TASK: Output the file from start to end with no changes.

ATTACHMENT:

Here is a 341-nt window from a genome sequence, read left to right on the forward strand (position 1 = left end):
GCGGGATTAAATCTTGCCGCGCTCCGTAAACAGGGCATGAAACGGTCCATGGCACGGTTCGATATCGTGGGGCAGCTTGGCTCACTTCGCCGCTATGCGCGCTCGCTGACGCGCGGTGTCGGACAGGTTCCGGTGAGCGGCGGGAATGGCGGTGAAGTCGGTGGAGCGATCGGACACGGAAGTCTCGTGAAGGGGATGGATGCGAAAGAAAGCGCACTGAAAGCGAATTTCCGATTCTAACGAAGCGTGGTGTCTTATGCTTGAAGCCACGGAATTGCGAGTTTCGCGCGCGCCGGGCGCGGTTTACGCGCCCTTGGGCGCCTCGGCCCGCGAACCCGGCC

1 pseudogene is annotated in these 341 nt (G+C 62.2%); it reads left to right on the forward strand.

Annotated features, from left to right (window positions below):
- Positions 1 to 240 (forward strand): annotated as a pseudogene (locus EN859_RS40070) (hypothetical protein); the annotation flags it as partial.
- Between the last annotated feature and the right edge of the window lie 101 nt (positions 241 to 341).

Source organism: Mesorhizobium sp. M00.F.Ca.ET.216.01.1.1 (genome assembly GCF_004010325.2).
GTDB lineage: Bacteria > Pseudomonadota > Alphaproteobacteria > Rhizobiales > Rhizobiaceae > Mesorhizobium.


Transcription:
Here is a 341-nt window from a genome sequence, read left to right on the forward strand (position 1 = left end):
GCGGGATTAAATCTTGCCGCGCTCCGTAAACAGGGCATGAAACGGTCCATGGCACGGTTCGATATCGTGGGGCAGCTTGGCTCACTTCGCCGCTATGCGCGCTCGCTGACGCGCGGTGTCGGACAGGTTCCGGTGAGCGGCGGGAATGGCGGTGAAGTCGGTGGAGCGATCGGACACGGAAGTCTCGTGAAGGGGATGGATGCGAAAGAAAGCGCACTGAAAGCGAATTTCCGATTCTAACGAAGCGTGGTGTCTTATGCTTGAAGCCACGGAATTGCGAGTTTCGCGCGCGCCGGGCGCGGTTTACGCGCCCTTGGGCGCCTCGGCCCGCGAACCCGGCC

1 pseudogene is annotated in these 341 nt (G+C 62.2%); it reads left to right on the forward strand.

Annotated features, from left to right (window positions below):
- Positions 1 to 240 (forward strand): annotated as a pseudogene (locus EN859_RS40070) (hypothetical protein); the annotation flags it as partial.
- Between the last annotated feature and the right edge of the window lie 101 nt (positions 241 to 341).

Source organism: Mesorhizobium sp. M00.F.Ca.ET.216.01.1.1 (genome assembly GCF_004010325.2).
GTDB lineage: Bacteria > Pseudomonadota > Alphaproteobacteria > Rhizobiales > Rhizobiaceae > Mesorhizobium.